“Lots of people could take credit for what we are celebrating today, but it was a real team effort,” Ferriero said. “As [MSU quarterback] Nick Fitzgerald tweeted on Sunday night, ‘a program is bigger than one person. We pride ourselves on our ability to always give relentless effort.’ The results of that relentless effort are evident as I walk around this campus today.”

The new addition to Mitchell Memorial Library also contains MSU’s Congressional and Political Research Center, which houses nine congressional collections, including cornerstone anthologies on MSU alumni and former U.S. congressmen Sen. John C. Stennis and Rep. G.V. “Sonny” Montgomery. Other collections include those of U.S. Rep. Marsha Blackburn, former U.S. Reps. David Bowen and Alan Nunnelee, former U.S. Secretary of Agriculture Mike Espy, former Mississippi Lt. Gov. Amy Tuck, State Rep. Steve Holland and State Sen. Jack Gordon.

Others speaking at the dedication ceremony were:
–“Thousands upon thousands will come to see these exhibits,” Mississippi Gov. Phil Bryant said. “They will marvel that it is here in Mississippi and they will come to know us better. This is a great day for Mississippi’s future.”
–“There is no other library like the one we are celebrating today,” U.S. Rep. Gregg Harper said shortly before announcing he would like MSU Libraries to be the home of his congressional papers. “This structure is now a one-of-a-kind collection, including the Frank J. and Virginia Williams Collection of Lincolniana, as well as Mississippi State University’s Congressional and Political Research Center, which houses nine congressional collections, including those of many well-known MSU alumni … If it’s OK with Dean Frances Coleman, I would like to be the 10th.”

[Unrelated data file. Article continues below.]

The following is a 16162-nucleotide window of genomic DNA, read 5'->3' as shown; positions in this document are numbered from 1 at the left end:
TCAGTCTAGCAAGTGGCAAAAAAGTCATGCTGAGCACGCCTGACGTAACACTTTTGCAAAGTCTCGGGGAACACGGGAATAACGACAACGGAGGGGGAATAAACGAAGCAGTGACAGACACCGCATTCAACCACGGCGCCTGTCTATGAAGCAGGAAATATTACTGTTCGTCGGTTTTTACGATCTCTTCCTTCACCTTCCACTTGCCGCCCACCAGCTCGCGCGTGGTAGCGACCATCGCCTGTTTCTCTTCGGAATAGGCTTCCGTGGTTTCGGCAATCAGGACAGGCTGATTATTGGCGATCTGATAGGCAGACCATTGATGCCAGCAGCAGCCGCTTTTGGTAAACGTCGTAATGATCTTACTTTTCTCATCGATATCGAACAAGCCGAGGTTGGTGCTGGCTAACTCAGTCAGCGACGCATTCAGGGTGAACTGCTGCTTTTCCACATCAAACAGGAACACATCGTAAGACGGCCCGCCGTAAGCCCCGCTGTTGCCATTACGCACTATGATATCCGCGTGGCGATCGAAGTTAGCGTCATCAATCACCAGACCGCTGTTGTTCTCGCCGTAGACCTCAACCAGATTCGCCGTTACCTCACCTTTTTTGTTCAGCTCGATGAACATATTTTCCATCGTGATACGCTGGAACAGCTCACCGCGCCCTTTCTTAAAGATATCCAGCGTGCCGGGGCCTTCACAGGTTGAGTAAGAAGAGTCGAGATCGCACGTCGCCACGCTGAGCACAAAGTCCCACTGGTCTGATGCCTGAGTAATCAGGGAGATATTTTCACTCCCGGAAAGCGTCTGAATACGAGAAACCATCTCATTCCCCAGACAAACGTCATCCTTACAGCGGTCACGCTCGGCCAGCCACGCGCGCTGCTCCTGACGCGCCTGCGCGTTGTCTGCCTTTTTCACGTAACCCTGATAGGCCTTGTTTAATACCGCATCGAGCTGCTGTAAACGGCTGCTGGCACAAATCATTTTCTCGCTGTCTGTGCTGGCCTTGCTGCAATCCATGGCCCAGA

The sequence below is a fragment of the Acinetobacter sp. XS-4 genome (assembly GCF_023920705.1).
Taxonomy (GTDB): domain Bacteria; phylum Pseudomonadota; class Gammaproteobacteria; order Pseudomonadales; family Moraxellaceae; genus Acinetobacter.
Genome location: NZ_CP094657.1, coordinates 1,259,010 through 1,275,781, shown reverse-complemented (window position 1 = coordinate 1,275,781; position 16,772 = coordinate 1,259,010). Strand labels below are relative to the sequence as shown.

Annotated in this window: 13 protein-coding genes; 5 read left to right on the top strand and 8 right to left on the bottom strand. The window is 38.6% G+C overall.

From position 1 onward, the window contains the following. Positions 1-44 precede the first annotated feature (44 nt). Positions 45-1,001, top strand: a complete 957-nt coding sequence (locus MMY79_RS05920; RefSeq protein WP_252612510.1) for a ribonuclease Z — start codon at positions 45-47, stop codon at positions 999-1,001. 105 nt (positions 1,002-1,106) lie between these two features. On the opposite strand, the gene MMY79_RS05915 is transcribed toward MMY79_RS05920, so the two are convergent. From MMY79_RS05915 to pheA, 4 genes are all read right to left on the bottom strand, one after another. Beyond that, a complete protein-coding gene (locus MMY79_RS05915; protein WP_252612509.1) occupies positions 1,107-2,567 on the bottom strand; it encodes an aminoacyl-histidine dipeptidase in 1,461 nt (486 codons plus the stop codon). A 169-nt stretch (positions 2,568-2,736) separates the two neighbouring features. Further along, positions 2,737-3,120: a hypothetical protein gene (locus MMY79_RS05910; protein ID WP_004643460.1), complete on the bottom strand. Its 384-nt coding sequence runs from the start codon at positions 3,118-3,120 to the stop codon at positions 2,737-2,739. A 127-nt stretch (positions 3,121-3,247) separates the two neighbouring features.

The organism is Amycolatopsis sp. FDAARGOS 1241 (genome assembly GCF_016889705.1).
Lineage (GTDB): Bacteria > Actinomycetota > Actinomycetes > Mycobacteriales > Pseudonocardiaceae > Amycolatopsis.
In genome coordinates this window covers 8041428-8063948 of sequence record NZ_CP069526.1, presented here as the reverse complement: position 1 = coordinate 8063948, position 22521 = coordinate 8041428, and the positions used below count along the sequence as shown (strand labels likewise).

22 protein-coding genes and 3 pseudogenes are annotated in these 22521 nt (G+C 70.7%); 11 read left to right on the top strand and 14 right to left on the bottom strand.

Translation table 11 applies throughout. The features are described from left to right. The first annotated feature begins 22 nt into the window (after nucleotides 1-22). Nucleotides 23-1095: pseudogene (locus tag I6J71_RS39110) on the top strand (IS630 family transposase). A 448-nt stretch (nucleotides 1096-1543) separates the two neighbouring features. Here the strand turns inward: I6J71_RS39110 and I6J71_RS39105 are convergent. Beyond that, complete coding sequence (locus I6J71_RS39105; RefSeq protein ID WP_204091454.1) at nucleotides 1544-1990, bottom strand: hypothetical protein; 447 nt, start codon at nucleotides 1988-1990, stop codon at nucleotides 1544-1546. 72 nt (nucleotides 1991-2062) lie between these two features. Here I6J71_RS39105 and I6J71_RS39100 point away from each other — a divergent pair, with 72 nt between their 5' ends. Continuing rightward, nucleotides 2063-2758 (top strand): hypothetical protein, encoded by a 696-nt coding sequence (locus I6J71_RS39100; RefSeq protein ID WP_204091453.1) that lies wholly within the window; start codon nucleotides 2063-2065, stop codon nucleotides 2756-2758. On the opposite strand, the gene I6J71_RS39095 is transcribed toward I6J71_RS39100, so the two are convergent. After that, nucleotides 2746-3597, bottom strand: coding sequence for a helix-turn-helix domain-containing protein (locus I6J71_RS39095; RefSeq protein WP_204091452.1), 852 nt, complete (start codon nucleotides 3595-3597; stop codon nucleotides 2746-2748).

–“Today, we’re reminded of the importance of preserving and protecting the papers and artifacts of our shared history, so that we may study it, learn from it and move forward together, stronger and with greater understanding,” said C.D. Smith, president of the Mississippi Institutions of Higher Learning Board of Trustees.
–“This is going to provide opportunities for all of our students in the state of Mississippi and beyond,” MSU Dean of Libraries Frances Coleman said.
–“We have been fortunate to have people working with us to make sure this project is done right,” said John F. Marszalek, Grant Association managing editor and executive director. “The result is before you now for everyone in the nation to see. Our greatest days are ahead of us.”

For more information, see the Ulysses S. Grant Presidential Library website at and the Frank and Virginia Williams Collection website at

MSU is Mississippi’s leading university, available online at

Opening Ceremony of the Ulysses S. Grant Presidential Library and the Frank and Virginia Williams Collection of Lincolniana at MSU Mitchell Memorial Library. (photo by Megan Bean / © Mississippi State University)